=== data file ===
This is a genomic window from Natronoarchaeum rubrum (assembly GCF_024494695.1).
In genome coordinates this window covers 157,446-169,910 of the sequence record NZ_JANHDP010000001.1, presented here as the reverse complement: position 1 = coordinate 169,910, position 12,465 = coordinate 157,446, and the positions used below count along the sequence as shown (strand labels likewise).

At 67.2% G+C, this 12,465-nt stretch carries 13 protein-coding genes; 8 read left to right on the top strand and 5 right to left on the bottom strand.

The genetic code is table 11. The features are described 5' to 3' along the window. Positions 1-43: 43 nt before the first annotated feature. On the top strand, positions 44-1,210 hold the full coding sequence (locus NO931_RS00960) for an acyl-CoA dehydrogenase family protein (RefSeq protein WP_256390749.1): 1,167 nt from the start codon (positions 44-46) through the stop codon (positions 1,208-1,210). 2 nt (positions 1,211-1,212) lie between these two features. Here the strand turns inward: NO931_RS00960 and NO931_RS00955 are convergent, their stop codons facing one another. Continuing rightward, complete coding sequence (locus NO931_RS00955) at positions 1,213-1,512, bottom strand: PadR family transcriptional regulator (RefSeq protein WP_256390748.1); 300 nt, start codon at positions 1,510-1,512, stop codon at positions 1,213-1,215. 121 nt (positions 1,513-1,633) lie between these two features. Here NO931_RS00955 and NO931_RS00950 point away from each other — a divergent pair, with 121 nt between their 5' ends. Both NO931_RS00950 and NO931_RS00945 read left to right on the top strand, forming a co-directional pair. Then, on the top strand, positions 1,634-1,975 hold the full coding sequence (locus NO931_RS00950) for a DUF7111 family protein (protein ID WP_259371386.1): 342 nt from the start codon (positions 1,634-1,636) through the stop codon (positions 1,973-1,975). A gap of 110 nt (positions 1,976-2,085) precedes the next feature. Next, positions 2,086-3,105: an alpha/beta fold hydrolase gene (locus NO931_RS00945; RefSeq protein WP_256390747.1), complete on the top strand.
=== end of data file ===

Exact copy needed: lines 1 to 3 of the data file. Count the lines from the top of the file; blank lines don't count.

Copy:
This is a genomic window from Natronoarchaeum rubrum (assembly GCF_024494695.1).
In genome coordinates this window covers 157,446-169,910 of the sequence record NZ_JANHDP010000001.1, presented here as the reverse complement: position 1 = coordinate 169,910, position 12,465 = coordinate 157,446, and the positions used below count along the sequence as shown (strand labels likewise).

At 67.2% G+C, this 12,465-nt stretch carries 13 protein-coding genes; 8 read left to right on the top strand and 5 right to left on the bottom strand.